A convicted felon and former member of a domestic terror group was permitted by the Transportation Security Administration (TSA) to use airport security fast lanes last June, according to a report.
A whistleblower revealed the allegation "that a notorious felon was improperly cleared for TSA PreCheck screening and was allowed to use the PreCheck lanes," according to a press release from the Department of Homeland Security's Office of Inspector General (OIG).
"After an extensive investigation of the allegation and assessment of the TSA PreCheck initiative, we determined that TSA provided a TSA PreCheck indicator and bar code on the traveler's boarding pass," the release reads. "After checking the traveler's boarding pass and identification, an alert Transportation Security Officer (TSO) at the airport recognized the felon and alerted his supervisor. However, the supervisor directed the TSO to take no action and allow the traveler to continue through the TSA PreCheck lane.
"We determined that this traveler had not applied for TSA PreCheck through the TSA PreCheck Application Program, but that TSA granted TSA PreCheck screening to this passenger through the risk assessment rules in the Secure Flight program."
In a report
about the incident, which was redacted before being made public, the inspector general calls the matter "a significant aviation security breach."
The person granted the PreCheck screening "is a former member of a domestic terrorist group," the report reads. "While a member, the traveler was involved in numerous felonious criminal activities that led to arrest and conviction. After serving a multiple-year sentence, the traveler was released from prison."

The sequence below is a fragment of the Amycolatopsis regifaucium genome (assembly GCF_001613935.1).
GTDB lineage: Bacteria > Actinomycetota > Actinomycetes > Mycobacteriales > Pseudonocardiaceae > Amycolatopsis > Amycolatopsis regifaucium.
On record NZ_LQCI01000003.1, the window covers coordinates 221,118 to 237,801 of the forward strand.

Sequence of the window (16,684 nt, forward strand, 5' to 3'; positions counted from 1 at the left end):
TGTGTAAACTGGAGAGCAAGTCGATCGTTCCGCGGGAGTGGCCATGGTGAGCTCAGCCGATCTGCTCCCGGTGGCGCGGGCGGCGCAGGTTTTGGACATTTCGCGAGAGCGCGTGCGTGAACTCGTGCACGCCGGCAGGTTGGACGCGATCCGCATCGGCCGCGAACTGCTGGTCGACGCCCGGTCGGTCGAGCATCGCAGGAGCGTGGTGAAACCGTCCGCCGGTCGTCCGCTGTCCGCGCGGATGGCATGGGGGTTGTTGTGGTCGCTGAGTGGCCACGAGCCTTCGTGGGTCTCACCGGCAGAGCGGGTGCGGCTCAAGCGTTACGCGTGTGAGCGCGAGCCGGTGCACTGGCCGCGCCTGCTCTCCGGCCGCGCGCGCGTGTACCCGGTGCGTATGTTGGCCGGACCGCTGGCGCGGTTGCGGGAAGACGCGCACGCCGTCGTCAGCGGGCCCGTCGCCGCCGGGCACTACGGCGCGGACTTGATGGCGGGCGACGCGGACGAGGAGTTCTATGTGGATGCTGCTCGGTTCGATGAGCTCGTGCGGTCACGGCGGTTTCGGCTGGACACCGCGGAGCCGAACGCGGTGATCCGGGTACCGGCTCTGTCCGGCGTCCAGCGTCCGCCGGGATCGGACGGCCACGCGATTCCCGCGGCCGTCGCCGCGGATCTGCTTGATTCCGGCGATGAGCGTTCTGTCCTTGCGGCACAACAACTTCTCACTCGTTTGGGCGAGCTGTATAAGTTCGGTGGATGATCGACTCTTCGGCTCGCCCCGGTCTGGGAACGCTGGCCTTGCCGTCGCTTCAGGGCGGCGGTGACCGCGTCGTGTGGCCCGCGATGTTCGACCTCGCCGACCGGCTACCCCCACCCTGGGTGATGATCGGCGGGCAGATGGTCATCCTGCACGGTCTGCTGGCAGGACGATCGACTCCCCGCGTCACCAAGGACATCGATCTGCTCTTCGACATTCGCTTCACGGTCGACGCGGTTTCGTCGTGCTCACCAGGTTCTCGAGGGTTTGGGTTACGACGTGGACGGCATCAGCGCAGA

The incident occurred on June 29, 2014. The security officer checking passports and boarding passes recognized the traveler because of media coverage, according to the report, but a supervisor directed the officer to allow the traveler through the PreCheck lane and into the terminal.
The inspector general's recommendations to help prevent incidents like this from happening again included granting transportation security officers the power to deny anyone in a PreCheck lane from being cleared and instead force them to be checked in standard screening lanes.
"Mitigating and reducing passenger screening vulnerabilities is important to our nation's aviation security," Inspector General John Roth said. "Incidents like this highlight the need for TSA to modify their PreCheck procedures."
Officially introduced at the end of 2013 after a two-year pilot program, PreCheck
screening costs $100 for five years and allows qualified passengers, once they are closely vetted and interviewed by an agent from the U.S. Customs and Border Patrol, to more easily get through airport security lines.
Passengers use metal detectors instead of body scanners and are allowed to leave their shoes and jackets on and keep laptops and liquids in carry-on bags.
The TSA, however, does hold the right to screen PreCheck passengers more closely at its discretion.
Last fall, a report said PreCheck lanes
were being merged with standard screening lanes at several airports, including JFK in New York City.
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